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So things are starting to look pretty good. Not only can we use
Effect.task to open up an asynchronous context for our effects, which allows us to perform as many awaits as we want and use a familiar coding style to compute the data that we want to feed back into the system, but we can now also leverage async sleeping in order to introduce delays into our effects.
And best of all, it’s still all testable. Sure we had to insert a little bit of hackiness into our test scheduler, but hopefully Swift will someday introduce tools that allow us to have more control over how work is scheduled in the concurrency runtime.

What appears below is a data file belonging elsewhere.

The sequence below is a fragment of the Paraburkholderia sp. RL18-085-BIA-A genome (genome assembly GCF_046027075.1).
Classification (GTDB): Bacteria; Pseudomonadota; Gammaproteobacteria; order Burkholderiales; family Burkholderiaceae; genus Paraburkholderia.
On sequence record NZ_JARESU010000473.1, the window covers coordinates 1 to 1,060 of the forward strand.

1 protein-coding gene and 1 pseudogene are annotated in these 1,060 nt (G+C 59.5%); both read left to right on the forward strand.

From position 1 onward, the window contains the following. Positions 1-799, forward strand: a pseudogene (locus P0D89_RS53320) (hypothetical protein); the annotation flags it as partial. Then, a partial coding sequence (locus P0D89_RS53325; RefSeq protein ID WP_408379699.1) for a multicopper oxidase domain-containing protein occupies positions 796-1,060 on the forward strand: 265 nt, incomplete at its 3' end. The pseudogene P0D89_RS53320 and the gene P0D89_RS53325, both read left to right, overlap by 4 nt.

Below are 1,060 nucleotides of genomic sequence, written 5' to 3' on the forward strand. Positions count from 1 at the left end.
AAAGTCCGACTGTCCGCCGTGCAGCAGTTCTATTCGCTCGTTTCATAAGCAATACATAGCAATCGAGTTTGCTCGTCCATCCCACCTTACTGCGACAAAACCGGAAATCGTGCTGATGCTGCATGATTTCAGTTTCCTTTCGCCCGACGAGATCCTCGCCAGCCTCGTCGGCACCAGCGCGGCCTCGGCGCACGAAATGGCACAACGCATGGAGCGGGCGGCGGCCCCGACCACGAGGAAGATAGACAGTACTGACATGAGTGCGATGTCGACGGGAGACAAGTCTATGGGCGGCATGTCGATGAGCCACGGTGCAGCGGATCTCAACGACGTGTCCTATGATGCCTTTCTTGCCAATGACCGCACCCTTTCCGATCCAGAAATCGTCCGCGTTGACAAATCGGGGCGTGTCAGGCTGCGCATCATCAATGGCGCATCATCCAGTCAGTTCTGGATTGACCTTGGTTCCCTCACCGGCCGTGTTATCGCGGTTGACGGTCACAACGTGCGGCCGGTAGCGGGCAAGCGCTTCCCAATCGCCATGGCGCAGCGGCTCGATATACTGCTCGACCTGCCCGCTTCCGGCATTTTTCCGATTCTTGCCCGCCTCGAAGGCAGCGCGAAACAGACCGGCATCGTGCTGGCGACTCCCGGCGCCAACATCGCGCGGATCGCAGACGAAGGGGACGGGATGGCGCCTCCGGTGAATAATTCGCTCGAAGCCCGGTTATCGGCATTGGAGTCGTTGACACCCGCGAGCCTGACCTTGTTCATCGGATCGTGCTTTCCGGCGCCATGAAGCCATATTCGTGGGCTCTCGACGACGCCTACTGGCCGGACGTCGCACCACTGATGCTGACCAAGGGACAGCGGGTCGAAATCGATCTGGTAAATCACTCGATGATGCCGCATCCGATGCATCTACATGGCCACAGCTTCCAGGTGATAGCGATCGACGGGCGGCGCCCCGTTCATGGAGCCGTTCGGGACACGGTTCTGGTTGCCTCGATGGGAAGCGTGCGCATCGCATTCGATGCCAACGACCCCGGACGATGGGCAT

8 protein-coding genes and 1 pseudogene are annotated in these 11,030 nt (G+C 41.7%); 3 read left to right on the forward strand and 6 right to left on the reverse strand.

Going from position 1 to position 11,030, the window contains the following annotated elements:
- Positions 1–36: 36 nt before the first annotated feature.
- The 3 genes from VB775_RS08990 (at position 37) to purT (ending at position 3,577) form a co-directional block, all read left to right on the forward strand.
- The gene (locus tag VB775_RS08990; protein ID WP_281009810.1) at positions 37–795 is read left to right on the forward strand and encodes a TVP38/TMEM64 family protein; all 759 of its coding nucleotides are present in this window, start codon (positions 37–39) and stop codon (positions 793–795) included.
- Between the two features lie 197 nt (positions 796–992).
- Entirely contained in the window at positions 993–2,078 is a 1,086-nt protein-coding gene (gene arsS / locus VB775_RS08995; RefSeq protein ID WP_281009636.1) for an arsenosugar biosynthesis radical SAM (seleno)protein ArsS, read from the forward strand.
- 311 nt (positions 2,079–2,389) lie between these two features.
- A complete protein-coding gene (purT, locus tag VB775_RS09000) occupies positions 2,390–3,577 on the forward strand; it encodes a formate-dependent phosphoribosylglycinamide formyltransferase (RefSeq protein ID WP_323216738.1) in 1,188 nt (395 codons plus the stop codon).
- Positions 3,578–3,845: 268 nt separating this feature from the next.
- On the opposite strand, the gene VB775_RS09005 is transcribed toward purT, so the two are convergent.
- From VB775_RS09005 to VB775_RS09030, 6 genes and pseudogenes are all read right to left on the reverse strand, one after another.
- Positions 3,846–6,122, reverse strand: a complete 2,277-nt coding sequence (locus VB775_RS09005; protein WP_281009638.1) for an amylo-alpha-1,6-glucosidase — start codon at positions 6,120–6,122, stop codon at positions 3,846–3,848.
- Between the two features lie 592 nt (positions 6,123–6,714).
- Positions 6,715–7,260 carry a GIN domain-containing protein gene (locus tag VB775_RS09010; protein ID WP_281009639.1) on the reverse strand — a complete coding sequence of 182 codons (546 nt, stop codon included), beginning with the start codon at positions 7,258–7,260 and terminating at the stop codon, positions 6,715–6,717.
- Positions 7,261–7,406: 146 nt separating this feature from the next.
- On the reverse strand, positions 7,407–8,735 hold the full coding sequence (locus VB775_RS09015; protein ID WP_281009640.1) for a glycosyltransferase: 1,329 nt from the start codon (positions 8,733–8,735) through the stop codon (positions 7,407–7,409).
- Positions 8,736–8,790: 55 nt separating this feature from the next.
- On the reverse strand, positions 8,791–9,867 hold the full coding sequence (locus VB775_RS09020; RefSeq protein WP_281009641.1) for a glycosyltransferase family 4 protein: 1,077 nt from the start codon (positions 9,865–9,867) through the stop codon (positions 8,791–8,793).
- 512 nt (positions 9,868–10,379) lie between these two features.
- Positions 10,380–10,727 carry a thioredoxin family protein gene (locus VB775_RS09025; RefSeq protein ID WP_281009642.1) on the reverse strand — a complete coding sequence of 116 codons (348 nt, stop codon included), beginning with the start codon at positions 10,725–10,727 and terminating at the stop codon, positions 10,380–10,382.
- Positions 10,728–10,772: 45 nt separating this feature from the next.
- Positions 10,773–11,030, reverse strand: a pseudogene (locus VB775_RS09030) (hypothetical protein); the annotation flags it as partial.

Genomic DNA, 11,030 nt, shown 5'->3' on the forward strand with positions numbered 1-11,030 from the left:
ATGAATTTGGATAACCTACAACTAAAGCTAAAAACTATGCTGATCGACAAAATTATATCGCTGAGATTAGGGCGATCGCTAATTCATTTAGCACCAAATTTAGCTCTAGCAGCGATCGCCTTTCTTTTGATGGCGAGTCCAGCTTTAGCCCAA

But there is still a pretty big blind spot in our asynchronous effects story for the Composable Architecture. And that’s effects that need to send multiple actions back into the system.
Effect.task works great for when we have a single action, but what if we need to send many?
It’s totally possible to support this, and in doing so we will be able to greatly simplify many complex effects, and further reduce our reliance on Combine.
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Collection: ConcurrencyBrandon Williams & Stephen Celis
Swift has many tools for concurrency, including threads, operation queues, dispatch queues, Combine and now first class tools built directly into the language. We start from the beginning to understand what the past tools excelled at and where they faultered in order to see why the new tools are so incredible.